Biodiversity is complicated and ecosystems are intricate webs of interaction that we may never fully understand. Despite continuing expeditions by scientists to survey and catalogue remote parts of the planet, and new initiatives to balance immediate economic and social needs with species protection, such as last year’s global conference on biodiversity offsetting, it is likely that biodiversity will continue to be lost even before it is discovered.

Photo: Rudolf Getel via flickr


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Further reading:

Organic farming benefits biodiversity, claims report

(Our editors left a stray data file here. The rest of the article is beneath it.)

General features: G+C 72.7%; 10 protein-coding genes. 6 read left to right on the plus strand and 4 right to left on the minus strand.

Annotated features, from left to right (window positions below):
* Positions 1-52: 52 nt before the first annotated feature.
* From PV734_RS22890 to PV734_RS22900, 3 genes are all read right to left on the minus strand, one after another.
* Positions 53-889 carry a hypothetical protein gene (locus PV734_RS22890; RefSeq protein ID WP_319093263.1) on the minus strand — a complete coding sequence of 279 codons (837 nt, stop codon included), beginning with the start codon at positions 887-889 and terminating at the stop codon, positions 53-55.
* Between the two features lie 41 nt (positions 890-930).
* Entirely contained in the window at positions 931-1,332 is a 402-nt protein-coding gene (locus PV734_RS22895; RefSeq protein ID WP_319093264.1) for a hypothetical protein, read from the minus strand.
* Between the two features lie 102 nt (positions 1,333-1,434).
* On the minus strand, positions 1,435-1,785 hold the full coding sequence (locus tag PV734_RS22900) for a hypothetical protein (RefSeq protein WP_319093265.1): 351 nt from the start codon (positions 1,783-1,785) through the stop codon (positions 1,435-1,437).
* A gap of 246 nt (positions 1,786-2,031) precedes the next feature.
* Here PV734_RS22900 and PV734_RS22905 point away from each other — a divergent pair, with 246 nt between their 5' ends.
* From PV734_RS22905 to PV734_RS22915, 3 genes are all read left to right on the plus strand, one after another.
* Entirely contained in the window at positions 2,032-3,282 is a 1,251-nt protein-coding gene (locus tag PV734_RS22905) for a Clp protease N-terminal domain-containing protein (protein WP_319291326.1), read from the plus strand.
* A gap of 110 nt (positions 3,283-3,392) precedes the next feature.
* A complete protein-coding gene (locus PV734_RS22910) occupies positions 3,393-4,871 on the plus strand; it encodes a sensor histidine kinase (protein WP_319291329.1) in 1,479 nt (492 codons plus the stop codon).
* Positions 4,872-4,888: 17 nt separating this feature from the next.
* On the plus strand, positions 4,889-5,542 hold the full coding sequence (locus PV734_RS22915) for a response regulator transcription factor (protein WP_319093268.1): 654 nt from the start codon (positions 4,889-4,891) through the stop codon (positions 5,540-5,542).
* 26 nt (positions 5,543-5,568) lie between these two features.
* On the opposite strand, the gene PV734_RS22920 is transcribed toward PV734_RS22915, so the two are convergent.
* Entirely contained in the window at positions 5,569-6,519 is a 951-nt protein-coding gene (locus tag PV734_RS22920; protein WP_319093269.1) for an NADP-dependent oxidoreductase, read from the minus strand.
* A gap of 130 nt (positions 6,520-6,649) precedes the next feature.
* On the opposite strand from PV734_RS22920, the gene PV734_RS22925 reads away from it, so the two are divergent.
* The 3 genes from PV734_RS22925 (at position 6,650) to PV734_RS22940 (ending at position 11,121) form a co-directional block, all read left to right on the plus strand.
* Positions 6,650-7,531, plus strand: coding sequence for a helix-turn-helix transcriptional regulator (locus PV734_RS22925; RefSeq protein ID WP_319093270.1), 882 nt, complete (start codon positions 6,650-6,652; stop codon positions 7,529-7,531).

Sustaining the UK’s Future: Environment and Sustainability at the Heart of Decision Making

Great British Bee Count: allotments better than parks for bees




Road Trip! How to Choose the Greenest Vehicle for Your Growing Family



Greenest Vehicle
Licensed Image by Shutterstock - By Mascha Tace --

When you have a growing family, it often feels like you’re in this weird bubble that exists outside of mainstream society. Whereas everyone else seemingly has stability, your family dynamic is continuously in flux. Having said that, is it even possible to buy an eco-friendly vehicle that’s also practical?

What to Look for in a Green, Family-Friendly Vehicle?

As a single person or young couple without kids, it’s pretty easy to buy a green vehicle. Almost every leading car brand has eco-friendly options these days and you can pick from any number of options. The only problem is that most of these models don’t work if you have kids.